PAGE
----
Buyers had complained to the District's Board of Real Estate and the historic preservation office that they weren't told about these legal arrangements and then found themselves unexpectedly slapped with fines for previous violations or barred from making renovations.
A case involving nationally known columnist and talk show pundit Margaret Carlson, a Georgetown resident, was pivotal in the District's changes, according to some who know the history of the District's new rules but refused to be quoted on the subject. Carlson filed a lawsuit this spring in D.C. Superior Court alleging that she was not told about an easement on a house she bought in 2003.
Carlson's suit claimed she was unable to complete a planned renovation because of the easement's limits on changes to the facade. The suit claimed damages of about $126,000 for the loss in value and for an allegedly undisclosed roof leak.
Carlson said this week that she couldn't comment on the suit. But the suit alleges that the previous owner and a settlement lawyer knew of the easement but did not disclose it, and that a plaque on the building "looks decorative" and "does not convey its legal significance of the degree to which a new owner will be bound forever not to alter the house."
Maffin, the real estate board chairman, also said she could not discuss the case. She said the new disclosure requirements came out of discussions with D.C. historic preservation officials and groups that deal with easements. "We thought if we had better disclosure rules and got people's attention, that people that buy in a historic district and do not have a clue what that means and start putting in vinyl windows, will understand what they're getting into."
Real estate agents who work in the historic districts are aware of all the rules, Maffin said, but those who come from other jurisdictions may not be. "This puts the responsibility back on the seller, and most of the sellers should know" if their house is in a historic area or under an easement, Maffin said.
While Maryland and the District are adding disclosure requirements this year, Virginia will continue to allow sellers to disclose or disclaim.
"It's almost universal that sellers in Virginia give a disclaimer because they don't want to give a disclosure unless they have to, and in this market they don't have to," said Alexandria lawyer James C. "Beau" Brincefield Jr.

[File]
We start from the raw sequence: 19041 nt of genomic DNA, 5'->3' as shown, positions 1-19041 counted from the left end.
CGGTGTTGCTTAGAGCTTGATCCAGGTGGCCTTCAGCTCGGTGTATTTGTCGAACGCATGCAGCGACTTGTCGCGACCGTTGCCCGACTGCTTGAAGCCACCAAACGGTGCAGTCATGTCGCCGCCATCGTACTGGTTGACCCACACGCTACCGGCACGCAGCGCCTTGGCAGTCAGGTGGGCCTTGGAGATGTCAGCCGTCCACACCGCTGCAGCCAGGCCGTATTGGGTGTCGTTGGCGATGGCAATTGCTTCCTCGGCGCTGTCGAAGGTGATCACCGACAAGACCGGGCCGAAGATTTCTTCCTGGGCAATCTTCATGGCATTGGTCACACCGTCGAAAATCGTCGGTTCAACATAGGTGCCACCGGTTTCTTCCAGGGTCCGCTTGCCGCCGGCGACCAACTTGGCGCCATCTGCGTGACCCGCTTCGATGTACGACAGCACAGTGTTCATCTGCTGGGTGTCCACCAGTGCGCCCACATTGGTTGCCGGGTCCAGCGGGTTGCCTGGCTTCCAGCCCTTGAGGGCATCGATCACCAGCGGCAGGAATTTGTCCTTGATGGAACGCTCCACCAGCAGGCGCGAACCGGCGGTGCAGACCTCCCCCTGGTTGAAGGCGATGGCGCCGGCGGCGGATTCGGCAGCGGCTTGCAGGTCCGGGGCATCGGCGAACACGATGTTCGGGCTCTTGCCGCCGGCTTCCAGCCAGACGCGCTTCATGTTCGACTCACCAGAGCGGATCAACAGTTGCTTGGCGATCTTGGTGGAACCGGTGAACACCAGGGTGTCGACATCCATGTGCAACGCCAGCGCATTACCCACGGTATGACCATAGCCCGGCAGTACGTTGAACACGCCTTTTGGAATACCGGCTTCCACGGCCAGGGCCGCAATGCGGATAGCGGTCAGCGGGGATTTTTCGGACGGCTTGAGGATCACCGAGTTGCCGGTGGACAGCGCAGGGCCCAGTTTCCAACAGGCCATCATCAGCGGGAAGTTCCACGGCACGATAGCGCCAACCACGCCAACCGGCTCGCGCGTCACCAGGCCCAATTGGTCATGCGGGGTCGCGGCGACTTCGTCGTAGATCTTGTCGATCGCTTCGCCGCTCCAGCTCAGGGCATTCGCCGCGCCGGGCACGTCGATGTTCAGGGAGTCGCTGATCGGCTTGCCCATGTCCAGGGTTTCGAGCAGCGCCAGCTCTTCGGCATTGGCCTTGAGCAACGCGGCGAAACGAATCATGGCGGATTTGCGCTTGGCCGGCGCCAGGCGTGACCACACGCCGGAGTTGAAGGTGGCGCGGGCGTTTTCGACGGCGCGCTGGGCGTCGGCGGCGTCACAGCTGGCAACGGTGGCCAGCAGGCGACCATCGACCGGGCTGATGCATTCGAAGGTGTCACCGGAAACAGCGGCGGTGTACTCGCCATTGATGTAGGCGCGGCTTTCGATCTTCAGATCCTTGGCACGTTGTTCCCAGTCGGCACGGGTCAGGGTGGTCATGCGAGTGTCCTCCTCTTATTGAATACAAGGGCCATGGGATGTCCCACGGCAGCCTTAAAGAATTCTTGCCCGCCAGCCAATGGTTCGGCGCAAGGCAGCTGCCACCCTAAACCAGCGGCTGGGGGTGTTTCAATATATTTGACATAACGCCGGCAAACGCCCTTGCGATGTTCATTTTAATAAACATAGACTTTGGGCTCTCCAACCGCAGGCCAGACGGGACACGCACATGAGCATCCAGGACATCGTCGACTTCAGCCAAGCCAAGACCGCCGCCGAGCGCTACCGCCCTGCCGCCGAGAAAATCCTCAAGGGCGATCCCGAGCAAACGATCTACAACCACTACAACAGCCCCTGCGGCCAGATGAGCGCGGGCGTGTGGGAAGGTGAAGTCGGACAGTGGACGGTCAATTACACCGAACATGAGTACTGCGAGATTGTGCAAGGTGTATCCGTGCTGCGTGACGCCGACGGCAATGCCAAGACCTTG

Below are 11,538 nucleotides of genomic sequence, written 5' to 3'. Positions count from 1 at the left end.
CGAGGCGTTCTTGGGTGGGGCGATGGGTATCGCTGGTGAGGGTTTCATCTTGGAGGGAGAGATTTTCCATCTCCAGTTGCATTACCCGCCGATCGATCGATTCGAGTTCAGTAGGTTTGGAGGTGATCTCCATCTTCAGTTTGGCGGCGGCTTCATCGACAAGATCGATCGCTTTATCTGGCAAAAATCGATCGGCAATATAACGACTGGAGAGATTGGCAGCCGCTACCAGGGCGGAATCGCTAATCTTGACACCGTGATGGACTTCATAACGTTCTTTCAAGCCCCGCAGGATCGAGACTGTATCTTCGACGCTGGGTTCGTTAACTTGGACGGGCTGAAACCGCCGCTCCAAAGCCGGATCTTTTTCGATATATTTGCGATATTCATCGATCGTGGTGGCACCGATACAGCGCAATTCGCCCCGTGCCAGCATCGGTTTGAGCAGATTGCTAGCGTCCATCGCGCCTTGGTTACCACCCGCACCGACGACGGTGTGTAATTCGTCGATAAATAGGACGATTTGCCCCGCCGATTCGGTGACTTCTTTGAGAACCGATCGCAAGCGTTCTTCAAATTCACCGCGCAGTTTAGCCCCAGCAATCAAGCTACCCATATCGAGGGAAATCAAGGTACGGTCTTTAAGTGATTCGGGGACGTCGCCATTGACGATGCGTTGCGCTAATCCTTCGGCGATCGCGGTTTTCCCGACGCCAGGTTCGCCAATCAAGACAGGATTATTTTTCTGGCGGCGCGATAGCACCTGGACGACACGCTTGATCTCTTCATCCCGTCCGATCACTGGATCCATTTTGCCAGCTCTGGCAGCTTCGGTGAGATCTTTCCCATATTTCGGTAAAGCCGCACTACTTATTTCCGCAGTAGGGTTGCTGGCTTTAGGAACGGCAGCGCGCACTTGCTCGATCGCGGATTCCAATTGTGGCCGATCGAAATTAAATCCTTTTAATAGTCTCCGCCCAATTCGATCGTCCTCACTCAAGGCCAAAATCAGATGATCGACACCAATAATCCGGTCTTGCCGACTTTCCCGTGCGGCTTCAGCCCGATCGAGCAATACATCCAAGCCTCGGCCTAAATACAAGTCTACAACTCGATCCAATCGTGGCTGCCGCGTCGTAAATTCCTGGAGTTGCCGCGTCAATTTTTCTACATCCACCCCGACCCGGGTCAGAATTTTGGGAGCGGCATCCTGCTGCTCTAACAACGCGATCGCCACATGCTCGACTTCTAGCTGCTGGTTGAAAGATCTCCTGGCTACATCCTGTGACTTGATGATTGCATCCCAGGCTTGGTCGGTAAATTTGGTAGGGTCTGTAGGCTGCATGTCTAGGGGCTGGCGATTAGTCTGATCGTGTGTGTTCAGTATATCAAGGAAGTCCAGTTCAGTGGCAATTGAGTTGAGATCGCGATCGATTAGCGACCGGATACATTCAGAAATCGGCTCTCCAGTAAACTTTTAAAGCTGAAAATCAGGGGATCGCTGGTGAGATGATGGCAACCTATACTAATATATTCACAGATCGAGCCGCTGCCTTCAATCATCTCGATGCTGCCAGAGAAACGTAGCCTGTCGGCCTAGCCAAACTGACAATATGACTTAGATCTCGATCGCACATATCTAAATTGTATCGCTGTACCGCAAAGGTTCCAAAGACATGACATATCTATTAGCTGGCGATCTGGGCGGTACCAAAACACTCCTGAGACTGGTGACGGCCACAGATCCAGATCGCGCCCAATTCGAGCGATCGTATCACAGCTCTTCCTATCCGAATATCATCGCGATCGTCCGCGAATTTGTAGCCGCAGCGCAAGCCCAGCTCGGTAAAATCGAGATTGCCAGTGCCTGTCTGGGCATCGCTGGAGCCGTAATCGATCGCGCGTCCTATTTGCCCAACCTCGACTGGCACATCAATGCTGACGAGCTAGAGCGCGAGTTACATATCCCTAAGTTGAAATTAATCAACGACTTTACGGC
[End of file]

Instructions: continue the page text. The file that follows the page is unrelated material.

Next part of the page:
In Virginia, "virtually every complaint by a purchaser after the sale is that they were defrauded," Brincefield said.
Concealing a hazard is grounds for an allegation of fraud and a court case, he said, but proving that a seller knew takes time and money. He said such cases are long shots because Virginia lawmakers and judges have a long history of relying on the traditional concept of caveat emptor. Under that philosophy, it is up to the buyer to investigate all circumstances.
If such a case were to be brought in Virginia, said Brincefield: "The judge would say: 'You did have the opportunity to read the contract and to have a home inspection, and you chose not to, is that not so?' "
The trend nationwide, however, is to add more disclosure, said Craig Cheatham, chief executive of the Association of Real Estate License Law Officials, a group representing state regulators of the real estate industry.
And he said sellers are squarely to blame: "You will not believe the things that sellers have done to cover up a defect."
Not only do they bamboozle buyers, he said, but they also try to trick their own selling agents.
Sellers sometimes invite agents in to see if they can spot a defect, Cheatham said. "Then, if the agent doesn't catch it, the seller just assumes that they don't have to disclose."
But the agents, Cheatham said, are not obligated to do their own inspections, only to use their judgment and their observation skills. "Real estate licensees really are not home inspectors, they are marketers," he said.
What's going on in Maryland and the District is consistent with a national move away from the centuries-old philosophy of caveat emptor, said Tom Miller, an expert on real estate law who serves as a special deputy attorney general in North Carolina and legal counsel to that state's Real Estate Commission.
Maryland's law "is another nail in the coffin for caveat emptor," Miller said. "The step that Maryland has taken is a pretty big one, and one more victory for the forces that say that the seller has an obligation to inform the buyer."